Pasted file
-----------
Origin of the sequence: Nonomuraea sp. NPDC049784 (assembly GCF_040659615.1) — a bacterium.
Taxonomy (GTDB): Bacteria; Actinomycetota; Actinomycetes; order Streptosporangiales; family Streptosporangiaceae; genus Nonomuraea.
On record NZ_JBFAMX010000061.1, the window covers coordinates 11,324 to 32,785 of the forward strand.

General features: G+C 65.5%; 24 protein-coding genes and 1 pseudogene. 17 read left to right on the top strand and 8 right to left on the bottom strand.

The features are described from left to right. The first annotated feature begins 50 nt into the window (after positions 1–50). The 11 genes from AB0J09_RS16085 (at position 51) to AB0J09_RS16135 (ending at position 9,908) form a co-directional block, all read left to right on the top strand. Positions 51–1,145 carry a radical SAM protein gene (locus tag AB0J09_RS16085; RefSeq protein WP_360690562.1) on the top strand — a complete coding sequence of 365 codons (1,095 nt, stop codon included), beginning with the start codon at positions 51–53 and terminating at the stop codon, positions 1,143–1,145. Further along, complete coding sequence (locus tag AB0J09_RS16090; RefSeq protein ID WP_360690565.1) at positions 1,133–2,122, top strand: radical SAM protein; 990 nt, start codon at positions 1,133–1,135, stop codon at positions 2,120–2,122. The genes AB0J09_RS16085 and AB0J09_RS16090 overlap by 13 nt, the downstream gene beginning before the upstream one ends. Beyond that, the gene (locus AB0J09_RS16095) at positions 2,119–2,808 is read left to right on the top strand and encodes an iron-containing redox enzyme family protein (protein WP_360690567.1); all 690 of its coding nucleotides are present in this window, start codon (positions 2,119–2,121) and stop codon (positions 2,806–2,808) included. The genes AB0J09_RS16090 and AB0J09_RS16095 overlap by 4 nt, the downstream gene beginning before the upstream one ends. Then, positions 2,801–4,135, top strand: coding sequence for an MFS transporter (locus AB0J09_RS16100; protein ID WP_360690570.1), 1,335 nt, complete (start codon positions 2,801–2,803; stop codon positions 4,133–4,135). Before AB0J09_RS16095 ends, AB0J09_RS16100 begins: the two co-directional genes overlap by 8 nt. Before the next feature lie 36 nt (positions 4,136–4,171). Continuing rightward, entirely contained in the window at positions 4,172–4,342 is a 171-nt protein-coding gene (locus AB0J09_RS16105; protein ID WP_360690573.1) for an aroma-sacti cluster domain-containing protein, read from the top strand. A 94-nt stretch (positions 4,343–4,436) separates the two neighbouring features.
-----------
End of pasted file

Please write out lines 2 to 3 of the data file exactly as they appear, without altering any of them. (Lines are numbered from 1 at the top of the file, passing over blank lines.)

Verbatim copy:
Taxonomy (GTDB): Bacteria; Actinomycetota; Actinomycetes; order Streptosporangiales; family Streptosporangiaceae; genus Nonomuraea.
On record NZ_JBFAMX010000061.1, the window covers coordinates 11,324 to 32,785 of the forward strand.